Ding Lei

From Wikipedia, the free encyclopedia
Jump to navigation Jump to search
William Ding
Ding Lei

(1971-10-01) 1 October 1971 (age 49)
OccupationFounder and CEO of NetEase
Net worthIncreaseUS$27billion (November 2020)[1]
Wang Xunfang
(m. 2006)

Ding Lei (Chinese: 丁磊; pinyin: Dīng Lěi; born 1 October 1971), also known as William Ding, is a Chinese billionaire businessman, and the founder and CEO of NetEase (163.com).

Ding made significant contributions to the development of computer networks in mainland China. In late 2016, Ding was looking into investing in the property sector, and travelled to Zimbabwe in December, and to the United Kingdom.[2][3] As of November 2020, Ding's fortune was estimated to be $17 billion.[4]

Early life[edit]

Ding Lei was born in Fenghua, Ningbo, Zhejiang Province. He graduated from Chengdu Institute of Radio Engineering (now University of Electronic Science and Technology of China) and obtained a bachelor's degree.


After graduation he first worked in a local state department in Ningbo as an engineer, and then he went to Guangzhou and worked for Sybase there. He founded NetEase and became the richest individual in Chinese mainland in the year of 2003 (7.6 billion yuan). According to the Hurun Report 2013, his net worth is estimated to be $5.2 billion.[3]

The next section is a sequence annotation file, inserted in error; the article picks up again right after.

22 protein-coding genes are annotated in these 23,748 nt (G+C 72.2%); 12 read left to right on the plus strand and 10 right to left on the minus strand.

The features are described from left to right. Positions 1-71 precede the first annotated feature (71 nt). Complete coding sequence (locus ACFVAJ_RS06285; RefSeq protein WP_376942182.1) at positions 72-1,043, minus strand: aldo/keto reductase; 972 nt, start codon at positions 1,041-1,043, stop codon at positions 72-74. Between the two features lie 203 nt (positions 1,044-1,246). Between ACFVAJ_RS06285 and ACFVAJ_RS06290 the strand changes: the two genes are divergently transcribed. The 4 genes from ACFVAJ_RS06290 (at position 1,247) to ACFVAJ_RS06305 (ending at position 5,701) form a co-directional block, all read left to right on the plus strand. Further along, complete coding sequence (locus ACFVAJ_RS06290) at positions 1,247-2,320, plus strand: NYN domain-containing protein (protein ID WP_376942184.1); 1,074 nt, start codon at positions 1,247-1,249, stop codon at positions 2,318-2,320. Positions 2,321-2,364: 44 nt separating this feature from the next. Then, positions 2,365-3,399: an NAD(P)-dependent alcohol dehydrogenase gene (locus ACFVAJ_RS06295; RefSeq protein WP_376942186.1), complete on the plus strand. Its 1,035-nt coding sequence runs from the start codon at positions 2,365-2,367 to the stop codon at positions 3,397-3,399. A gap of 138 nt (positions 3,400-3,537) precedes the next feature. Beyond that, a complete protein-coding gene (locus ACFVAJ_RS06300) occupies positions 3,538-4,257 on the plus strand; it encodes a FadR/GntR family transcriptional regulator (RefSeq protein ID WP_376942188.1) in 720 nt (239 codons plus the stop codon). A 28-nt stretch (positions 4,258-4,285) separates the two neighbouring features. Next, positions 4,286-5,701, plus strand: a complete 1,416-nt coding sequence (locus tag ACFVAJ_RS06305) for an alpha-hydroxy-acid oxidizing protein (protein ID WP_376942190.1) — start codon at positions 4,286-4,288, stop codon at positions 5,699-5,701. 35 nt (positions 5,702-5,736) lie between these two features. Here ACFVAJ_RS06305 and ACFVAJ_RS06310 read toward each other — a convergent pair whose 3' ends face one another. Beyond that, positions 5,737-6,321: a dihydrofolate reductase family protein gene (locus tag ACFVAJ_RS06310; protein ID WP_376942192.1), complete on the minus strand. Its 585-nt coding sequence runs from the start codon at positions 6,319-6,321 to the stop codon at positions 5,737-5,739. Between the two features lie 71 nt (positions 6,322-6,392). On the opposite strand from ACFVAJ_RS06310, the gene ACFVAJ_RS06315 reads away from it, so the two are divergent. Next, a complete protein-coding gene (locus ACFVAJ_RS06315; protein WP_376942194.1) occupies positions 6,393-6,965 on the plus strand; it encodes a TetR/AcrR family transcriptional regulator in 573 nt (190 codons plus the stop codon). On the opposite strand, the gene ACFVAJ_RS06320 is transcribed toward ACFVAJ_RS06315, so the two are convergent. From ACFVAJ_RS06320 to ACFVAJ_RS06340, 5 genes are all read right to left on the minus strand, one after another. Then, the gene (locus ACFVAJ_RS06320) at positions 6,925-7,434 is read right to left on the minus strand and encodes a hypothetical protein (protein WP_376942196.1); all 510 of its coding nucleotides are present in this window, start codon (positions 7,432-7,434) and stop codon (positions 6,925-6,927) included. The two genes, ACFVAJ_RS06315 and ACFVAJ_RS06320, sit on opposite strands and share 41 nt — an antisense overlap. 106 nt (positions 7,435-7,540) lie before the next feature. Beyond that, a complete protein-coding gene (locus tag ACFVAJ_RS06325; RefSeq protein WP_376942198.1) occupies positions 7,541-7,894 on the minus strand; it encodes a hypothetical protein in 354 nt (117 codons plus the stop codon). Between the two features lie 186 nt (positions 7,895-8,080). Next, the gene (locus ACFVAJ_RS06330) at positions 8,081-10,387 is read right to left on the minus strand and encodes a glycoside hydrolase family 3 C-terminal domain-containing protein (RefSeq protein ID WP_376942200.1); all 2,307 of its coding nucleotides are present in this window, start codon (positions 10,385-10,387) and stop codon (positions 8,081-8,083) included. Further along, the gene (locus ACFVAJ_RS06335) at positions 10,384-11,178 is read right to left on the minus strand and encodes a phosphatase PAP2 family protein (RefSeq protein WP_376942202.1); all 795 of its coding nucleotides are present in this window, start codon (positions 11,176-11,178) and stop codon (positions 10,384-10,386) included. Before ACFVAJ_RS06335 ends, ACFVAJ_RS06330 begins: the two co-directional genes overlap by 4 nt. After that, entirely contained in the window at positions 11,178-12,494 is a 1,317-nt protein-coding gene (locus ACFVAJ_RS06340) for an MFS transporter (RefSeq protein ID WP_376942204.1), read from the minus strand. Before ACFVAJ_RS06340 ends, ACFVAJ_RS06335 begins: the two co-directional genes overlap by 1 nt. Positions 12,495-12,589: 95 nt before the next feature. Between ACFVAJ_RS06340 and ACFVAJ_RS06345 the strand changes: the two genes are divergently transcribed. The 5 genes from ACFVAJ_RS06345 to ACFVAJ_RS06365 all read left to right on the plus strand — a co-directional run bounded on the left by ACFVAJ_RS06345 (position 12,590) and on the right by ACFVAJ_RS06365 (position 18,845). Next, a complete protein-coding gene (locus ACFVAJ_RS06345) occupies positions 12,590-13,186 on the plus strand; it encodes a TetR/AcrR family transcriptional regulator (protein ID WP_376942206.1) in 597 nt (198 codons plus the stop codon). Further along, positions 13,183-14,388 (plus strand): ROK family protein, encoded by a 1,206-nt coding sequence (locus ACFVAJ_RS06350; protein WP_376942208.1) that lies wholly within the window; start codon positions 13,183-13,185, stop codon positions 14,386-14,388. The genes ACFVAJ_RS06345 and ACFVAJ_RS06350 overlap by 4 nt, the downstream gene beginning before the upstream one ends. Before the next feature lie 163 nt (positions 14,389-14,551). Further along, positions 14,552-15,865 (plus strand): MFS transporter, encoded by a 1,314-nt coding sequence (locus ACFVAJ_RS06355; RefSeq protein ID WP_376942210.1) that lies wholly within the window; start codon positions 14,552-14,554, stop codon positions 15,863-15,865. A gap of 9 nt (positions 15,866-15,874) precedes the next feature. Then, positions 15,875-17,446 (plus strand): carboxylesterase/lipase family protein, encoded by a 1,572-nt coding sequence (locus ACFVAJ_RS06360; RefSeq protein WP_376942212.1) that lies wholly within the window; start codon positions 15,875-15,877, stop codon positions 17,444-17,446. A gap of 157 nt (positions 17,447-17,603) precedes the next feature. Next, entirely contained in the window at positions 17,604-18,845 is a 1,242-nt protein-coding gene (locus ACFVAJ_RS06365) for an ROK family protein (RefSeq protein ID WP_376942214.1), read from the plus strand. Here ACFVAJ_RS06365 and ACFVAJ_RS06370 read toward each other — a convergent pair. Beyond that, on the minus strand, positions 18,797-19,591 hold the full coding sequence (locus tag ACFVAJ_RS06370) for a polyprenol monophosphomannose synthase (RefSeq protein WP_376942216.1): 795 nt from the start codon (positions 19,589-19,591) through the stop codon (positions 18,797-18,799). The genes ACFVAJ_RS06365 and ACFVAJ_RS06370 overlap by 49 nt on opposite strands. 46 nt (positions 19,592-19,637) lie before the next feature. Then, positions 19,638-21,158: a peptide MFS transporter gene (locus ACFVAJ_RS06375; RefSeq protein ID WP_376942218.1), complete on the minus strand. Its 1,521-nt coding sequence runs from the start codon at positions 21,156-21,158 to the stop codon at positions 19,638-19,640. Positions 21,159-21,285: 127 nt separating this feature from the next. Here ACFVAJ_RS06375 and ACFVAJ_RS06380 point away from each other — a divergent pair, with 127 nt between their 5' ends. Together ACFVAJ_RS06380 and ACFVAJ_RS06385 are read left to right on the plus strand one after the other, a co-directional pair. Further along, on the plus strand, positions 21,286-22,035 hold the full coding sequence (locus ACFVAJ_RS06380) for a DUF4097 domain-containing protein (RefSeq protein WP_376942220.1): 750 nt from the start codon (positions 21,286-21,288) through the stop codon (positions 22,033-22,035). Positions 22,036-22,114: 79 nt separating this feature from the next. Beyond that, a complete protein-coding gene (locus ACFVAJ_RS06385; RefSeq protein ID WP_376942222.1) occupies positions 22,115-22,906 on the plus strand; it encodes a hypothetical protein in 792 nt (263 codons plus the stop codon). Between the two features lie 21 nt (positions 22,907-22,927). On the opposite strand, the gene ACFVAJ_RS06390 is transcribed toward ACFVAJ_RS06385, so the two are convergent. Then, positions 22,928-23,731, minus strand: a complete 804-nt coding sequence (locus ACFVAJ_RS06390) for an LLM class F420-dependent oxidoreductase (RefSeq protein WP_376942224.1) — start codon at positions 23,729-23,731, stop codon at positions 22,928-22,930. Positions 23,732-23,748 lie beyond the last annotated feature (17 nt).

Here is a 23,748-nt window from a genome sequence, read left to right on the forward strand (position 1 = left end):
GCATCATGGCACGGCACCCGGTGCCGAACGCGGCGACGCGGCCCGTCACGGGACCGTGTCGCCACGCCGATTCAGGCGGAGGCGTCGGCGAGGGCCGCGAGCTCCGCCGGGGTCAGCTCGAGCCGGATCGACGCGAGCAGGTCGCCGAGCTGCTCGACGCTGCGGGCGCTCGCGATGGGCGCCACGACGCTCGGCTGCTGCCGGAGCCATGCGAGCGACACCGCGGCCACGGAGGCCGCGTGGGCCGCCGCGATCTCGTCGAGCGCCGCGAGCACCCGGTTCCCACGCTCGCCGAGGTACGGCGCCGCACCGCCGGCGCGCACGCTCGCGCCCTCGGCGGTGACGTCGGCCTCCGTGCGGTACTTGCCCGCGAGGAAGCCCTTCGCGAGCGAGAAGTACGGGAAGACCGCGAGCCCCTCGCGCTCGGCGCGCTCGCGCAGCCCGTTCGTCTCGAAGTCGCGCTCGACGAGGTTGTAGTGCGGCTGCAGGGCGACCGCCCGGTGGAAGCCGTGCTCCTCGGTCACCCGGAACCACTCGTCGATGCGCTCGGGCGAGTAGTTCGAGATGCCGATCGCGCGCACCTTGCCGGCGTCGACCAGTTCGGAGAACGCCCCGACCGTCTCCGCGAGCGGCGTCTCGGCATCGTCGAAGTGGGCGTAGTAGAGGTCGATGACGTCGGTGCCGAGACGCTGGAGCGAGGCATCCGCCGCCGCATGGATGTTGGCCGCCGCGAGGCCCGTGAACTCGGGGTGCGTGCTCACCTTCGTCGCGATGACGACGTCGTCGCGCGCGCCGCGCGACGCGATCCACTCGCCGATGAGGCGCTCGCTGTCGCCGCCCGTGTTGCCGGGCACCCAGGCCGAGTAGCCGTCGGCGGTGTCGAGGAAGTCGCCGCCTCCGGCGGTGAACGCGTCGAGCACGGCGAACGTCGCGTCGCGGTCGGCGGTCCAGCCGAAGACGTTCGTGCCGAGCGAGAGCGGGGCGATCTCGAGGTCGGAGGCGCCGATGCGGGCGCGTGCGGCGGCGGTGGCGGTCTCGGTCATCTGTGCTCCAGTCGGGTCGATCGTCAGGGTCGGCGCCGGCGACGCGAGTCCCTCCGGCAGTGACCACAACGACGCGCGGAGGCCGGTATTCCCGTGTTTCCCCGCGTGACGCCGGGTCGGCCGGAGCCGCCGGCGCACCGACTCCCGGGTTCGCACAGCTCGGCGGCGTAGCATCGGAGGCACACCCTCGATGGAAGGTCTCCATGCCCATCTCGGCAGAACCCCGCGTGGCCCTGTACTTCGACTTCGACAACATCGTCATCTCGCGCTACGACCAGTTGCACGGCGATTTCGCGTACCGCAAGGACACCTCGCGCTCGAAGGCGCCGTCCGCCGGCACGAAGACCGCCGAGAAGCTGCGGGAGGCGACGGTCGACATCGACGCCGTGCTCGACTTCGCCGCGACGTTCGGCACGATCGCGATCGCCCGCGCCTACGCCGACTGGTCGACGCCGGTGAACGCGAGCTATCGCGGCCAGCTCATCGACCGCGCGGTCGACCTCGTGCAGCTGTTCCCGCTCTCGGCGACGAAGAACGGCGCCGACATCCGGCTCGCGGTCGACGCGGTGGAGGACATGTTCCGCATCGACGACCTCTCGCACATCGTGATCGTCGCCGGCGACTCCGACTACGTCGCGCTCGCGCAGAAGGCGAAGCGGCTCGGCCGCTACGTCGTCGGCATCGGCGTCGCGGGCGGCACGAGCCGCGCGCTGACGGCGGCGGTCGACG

In 2012, it was confirmed that Ding branched NetEase's activities out into pork production.[5] The pig farm is centered around technology and environmental sustainability, and is not meant to become a major arm of the company.[6]

In May 2017, venture capital firm Sinovation Ventures, US-based Meituan-Dianping, and Alibaba competitor JD invested a total of US$23 million into the farm.[6]

In June 2020, Ding purchased a 16,000-square-foot Bel Air, Los Angeles, mansion for US$29 million from the Tesla and SpaceX founder Elon Musk.[7][8]


  1. ^ "William Ding". Forbes.
  2. ^ "Chinese billonaire expected in Byo". The Chronicle. 2015-12-15. Retrieved 2016-01-02.
  3. ^ a b "鮭非為源". Hurun.net. Archived from the original on 2015-12-31. Retrieved 2016-01-02.
  4. ^ "William Lei Ding". Forbes. Retrieved 2020-11-13.
  5. ^ "Netease Expanding into the Pork Business…Wait, What?". Tech in Asia. Retrieved 2017-06-15.
  6. ^ a b "In China, a pig farm just got tens of millions of bucks in VC funding". Tech in Asia.
  7. ^ "One down, six to go: Elon Musk sells Bel Air mansion for $29M". The Real Deal Los Angeles. June 19, 2020.
  8. ^ Vega, Nicolas (June 19, 2020). "Elon Musk sells LA mansion for $29M amid quest to 'own no house'".

External links[edit]